Fake Cop Makes Traffic Stop, Gets Arrested by Real Cop (Complete Footage)
Jefrey Scott Schultz has competition.
On September 9, 2019 Brenden Wysynski was out on patrol. He had an eBay-special Bernalillo County Sheriff’s Office badge, handcuffs in his car, and of course — a handgun, fortunately in a lockbox under his driver’s seat.
But the 18-year-old parking garage security guard wasn’t at a job site. Wysynski was patrolling the highway. And when he “caught” a car allegedly driving 120 miles per hour using his invisible radar, Wysynski entered cool-mode, morphing his unmarked personal vehicle into a Police Impersonator Special. And then Brenden got to work, doing, well... who knows what.
Shortly after contacting the speeding driver, Brenden, wearing jeans and lacking altogether anything resembling a uniform, waved at a real Albuquerque police officer who was driving by. The fake cop's wave caught the real cop's attention, and he doubled back to see what was going on.
Rolling up on Wysynski, a variety of things struck the officer as highly unusual. When he ran Not-An-Officer Wysynski's 'unmarked unit' and found that it came back to Wysynski (and not to the government), the officer made contact.
Watch as the lies build and build and build... and then all come toppling down. Unbelievably, the rebuild starts almost immediately. Because the biggest Round II lie doesn't get busted on video, I took the liberty of investigating it and busting it for you. You'll know it when you see it.
Finally, in previously-unpublished footage, 22:25 onward, we have the mostly-just-audio of Wyzynski getting transported to jail. We learn more about his personality and gain context, though what to believe is up in the air. Wyzynski claims that he doesn't know his wife's phone number, nor would his family. He has been shot at, his pregnant wife is almost due, and he doesn't like his security guard job because of the management.
Brenden is looking for work. If any of you need a police impersonator...
Don’t be like Brenden. As we learned from Dashawn Lamar Brown, “sheriffs are not police” is not a defense to impersonating a police officer.
The particularly attentive and curious among you are here to learn more about the legality of floating black box redaction. My kind of people!
Some time ago I tried to convince the City of Las Cruces that 'floating black box' redaction was not compliant with New Mexico’s Inspection of Public Records Act. Much to my surprise, it worked.
This is what I wrote at the time:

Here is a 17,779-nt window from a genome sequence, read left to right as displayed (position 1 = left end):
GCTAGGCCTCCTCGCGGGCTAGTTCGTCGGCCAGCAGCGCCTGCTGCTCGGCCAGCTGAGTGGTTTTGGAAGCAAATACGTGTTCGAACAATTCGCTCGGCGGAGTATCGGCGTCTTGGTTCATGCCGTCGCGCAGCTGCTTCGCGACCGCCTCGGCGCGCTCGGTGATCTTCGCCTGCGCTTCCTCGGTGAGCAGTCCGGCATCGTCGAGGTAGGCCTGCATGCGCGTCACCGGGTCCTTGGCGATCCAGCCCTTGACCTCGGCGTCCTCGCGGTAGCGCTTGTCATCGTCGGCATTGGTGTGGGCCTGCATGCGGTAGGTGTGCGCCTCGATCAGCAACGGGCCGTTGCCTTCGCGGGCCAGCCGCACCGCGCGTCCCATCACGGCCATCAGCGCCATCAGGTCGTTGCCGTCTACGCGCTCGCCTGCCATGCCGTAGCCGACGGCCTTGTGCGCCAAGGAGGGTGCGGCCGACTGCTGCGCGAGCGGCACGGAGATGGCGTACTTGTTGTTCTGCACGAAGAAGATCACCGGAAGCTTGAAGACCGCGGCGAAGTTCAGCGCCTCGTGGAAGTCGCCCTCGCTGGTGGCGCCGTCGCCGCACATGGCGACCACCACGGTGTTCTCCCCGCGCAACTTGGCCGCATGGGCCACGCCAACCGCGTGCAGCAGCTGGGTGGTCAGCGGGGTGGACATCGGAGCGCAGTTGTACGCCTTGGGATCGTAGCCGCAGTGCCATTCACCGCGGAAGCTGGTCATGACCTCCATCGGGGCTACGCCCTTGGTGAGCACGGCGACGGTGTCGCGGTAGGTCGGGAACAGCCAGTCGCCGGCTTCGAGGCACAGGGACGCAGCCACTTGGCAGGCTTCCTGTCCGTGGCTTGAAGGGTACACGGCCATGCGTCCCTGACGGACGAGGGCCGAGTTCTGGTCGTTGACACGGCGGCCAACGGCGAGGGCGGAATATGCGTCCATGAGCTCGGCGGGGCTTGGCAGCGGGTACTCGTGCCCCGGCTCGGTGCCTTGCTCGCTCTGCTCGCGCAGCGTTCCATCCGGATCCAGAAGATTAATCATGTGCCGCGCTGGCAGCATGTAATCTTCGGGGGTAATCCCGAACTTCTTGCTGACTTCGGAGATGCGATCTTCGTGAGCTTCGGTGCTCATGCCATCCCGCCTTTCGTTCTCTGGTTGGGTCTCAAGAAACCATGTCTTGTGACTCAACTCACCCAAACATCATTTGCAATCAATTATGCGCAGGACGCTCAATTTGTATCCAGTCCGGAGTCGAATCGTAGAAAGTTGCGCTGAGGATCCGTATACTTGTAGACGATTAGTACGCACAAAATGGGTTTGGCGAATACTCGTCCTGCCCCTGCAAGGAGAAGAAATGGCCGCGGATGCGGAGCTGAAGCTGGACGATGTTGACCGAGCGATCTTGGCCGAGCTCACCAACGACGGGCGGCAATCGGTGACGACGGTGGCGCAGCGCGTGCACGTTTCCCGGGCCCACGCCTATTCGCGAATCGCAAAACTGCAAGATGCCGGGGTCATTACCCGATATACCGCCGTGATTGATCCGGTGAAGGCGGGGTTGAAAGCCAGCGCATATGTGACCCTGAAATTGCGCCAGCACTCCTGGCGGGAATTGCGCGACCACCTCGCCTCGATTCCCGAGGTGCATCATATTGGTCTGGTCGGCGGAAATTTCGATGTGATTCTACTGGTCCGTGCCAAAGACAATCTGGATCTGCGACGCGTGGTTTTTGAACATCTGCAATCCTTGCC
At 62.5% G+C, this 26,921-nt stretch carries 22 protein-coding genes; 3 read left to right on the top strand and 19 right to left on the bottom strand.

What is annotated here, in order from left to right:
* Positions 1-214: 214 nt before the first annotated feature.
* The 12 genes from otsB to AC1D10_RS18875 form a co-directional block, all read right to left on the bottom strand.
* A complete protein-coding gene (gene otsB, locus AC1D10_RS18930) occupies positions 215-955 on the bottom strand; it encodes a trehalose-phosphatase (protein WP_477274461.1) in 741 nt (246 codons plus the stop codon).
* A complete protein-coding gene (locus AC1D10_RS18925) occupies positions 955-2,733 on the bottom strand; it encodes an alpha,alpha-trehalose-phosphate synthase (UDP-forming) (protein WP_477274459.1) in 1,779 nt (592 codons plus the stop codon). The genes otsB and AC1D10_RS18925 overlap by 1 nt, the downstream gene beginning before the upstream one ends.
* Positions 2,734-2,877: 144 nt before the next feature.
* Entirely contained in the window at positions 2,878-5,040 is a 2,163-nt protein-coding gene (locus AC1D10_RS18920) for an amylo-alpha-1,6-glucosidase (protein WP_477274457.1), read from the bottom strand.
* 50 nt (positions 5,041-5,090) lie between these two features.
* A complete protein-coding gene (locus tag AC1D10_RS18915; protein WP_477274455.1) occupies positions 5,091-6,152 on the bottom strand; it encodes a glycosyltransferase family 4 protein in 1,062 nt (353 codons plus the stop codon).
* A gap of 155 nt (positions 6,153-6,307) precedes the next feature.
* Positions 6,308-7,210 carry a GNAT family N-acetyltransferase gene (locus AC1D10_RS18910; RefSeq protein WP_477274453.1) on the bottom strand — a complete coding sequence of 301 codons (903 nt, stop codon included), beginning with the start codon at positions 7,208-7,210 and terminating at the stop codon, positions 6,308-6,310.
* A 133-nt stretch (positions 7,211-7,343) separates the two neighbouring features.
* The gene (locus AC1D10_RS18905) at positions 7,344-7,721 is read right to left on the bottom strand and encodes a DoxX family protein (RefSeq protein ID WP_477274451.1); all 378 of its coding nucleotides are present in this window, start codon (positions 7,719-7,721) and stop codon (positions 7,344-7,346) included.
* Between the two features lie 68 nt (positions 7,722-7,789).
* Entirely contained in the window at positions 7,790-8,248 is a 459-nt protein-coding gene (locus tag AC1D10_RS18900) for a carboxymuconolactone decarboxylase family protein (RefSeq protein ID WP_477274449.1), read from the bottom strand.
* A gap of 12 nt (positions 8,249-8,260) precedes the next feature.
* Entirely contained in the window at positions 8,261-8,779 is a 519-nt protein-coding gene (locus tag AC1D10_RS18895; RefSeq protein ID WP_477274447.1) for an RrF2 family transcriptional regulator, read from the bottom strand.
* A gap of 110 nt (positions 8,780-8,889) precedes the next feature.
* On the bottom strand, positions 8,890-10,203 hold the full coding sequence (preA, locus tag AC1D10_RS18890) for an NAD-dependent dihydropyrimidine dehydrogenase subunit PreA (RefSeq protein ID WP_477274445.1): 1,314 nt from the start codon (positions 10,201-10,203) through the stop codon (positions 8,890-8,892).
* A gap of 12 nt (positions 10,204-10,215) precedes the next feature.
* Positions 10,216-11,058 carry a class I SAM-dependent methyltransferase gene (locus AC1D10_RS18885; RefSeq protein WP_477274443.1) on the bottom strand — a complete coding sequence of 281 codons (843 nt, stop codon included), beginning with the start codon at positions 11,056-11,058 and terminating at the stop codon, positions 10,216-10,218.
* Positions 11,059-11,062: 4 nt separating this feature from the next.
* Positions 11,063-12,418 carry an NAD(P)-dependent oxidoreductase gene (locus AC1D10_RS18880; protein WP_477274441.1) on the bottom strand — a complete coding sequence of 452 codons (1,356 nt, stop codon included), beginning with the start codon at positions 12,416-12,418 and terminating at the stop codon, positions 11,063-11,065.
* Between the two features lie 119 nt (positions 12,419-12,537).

“It appears to be Las Cruces Police Department practice to redact video using a floating black rectangle whose sides are always parallel to the edges of the video frame. That practice effectively renders the redacted video unusable in news reporting. More importantly, however, it is inconsistent with the IPRA in that it necessarily redacts non-exempt information. In 2016 the Attorney General of New Mexico wrote the following in response to an IPRA complaint by Justin Horwath regarding a request he submitted to the Department of Corrections:
"When requested public records contain both exempt and nonexempt information, the custodian shall separate the exempt information before allowing the inspection. NMSA 1978, § 14-2-9(A). However, if redaction is necessary, the public body must redact in a way to ensure that the nonexempt information contained in the document is legible and not obscured. Public records must be accessible to the public and every copy produced must reflect the integrity of the record with the utmost clarity. The Department should immediately reproduce the information to the complainant in a legible clear format at no additional cost."
The contemporary industry standard for redaction of video is object-based blurring. I redact incident video and audio every day and there is no substantive difference in the amount of time it takes to perform object-based blurring vs. 'redaction via floating black rectangle.’ (It is possible, however, to do either inefficiently. Current technology - advanced object tracking in particular - makes redaction far easier than it once was.)
I encourage LCPD to shift to object-based blurring and to stop using floating black rectangles.
I was prepared to litigate the issue if it was needed. Fortunately, 'pretty please' worked.
Want to help make Real World Police happen and get rewarded for it? Become a supporter on Patreon today! Supporters get access to:
-Exclusive full-length Real World Police videos
-The new Roadcam series
-Supporting documentation: police reports, court records, and other investigatory material
-Material from cases not shown on the main channel, like the arrest of Chris Hansen and the detention of T-Pain that one time he accidentally tried to bring a gun through airport security
-Early access to some videos
That works too. There are more than 365 free videos to enjoy.